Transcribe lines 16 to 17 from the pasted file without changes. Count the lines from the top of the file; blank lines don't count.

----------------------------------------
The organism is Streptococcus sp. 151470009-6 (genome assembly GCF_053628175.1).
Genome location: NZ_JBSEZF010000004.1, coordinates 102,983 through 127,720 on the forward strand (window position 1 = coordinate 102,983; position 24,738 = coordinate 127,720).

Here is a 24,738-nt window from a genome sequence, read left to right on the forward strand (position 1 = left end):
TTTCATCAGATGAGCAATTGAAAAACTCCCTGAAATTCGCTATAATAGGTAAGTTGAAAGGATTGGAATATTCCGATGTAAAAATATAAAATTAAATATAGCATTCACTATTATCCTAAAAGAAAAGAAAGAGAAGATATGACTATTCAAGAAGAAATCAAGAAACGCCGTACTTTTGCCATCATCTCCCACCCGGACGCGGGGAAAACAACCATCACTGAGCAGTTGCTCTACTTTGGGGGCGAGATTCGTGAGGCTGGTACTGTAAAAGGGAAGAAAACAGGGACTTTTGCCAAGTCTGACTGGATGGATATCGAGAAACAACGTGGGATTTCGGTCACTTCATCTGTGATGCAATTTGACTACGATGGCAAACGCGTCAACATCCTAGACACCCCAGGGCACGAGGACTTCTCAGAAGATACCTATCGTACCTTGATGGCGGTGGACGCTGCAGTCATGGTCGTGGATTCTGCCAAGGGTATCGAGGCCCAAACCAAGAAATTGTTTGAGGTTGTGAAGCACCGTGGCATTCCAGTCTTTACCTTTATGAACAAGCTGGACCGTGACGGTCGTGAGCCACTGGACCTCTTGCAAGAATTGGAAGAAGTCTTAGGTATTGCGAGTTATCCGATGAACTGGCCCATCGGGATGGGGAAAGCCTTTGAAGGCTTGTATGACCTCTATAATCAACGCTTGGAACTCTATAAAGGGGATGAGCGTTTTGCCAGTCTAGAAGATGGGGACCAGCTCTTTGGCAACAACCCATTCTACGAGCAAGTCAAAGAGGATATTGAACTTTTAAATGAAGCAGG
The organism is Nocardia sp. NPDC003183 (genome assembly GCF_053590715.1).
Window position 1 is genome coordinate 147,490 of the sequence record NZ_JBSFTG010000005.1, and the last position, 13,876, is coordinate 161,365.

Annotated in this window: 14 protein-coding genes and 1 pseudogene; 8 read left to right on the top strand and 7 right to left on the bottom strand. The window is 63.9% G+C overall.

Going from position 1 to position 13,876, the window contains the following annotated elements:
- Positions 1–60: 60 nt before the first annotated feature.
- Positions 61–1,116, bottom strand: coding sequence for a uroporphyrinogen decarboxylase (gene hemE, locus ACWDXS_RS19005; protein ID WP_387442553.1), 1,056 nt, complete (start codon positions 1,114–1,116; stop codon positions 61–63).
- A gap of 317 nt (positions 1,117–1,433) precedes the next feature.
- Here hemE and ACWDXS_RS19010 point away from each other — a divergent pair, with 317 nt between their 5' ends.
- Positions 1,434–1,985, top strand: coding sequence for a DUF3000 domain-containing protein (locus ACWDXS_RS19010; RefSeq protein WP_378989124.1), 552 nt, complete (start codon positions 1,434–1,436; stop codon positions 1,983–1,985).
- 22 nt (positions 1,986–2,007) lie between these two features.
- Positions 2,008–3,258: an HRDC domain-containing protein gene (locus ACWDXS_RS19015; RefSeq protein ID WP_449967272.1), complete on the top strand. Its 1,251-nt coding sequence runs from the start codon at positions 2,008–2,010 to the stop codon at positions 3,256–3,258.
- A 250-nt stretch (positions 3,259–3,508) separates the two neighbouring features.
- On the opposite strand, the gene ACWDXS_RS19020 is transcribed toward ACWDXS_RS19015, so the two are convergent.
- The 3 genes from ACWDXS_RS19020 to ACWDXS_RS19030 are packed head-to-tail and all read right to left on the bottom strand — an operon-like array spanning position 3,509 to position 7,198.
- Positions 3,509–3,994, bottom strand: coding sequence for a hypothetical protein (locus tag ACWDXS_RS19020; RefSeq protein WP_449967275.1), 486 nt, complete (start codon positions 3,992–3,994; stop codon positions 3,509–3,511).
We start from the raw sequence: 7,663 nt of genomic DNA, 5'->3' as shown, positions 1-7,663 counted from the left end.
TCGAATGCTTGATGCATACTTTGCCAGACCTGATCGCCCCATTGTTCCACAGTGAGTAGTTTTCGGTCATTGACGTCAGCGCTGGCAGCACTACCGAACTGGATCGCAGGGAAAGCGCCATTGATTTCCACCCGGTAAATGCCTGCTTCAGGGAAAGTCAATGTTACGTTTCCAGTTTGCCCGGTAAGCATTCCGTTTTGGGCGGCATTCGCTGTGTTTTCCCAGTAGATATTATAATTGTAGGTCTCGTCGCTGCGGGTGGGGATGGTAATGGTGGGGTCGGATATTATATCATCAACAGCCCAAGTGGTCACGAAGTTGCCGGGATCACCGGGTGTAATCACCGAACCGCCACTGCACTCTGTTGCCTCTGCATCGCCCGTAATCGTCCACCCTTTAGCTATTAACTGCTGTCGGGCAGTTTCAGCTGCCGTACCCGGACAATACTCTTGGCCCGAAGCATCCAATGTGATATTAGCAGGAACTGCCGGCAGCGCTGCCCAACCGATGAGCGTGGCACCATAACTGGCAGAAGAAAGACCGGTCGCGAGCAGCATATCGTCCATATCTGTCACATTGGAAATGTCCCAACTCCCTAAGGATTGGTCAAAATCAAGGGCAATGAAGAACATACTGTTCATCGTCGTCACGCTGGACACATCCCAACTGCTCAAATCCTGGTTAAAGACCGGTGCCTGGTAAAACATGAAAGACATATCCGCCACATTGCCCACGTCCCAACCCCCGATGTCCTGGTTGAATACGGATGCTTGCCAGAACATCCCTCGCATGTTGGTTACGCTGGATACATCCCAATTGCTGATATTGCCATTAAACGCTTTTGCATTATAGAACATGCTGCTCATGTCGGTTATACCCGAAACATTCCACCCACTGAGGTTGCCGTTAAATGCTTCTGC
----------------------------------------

- A 250-nt stretch (positions 3,259–3,508) separates the two neighbouring features.
- On the opposite strand, the gene ACWDXS_RS19020 is transcribed toward ACWDXS_RS19015, so the two are convergent.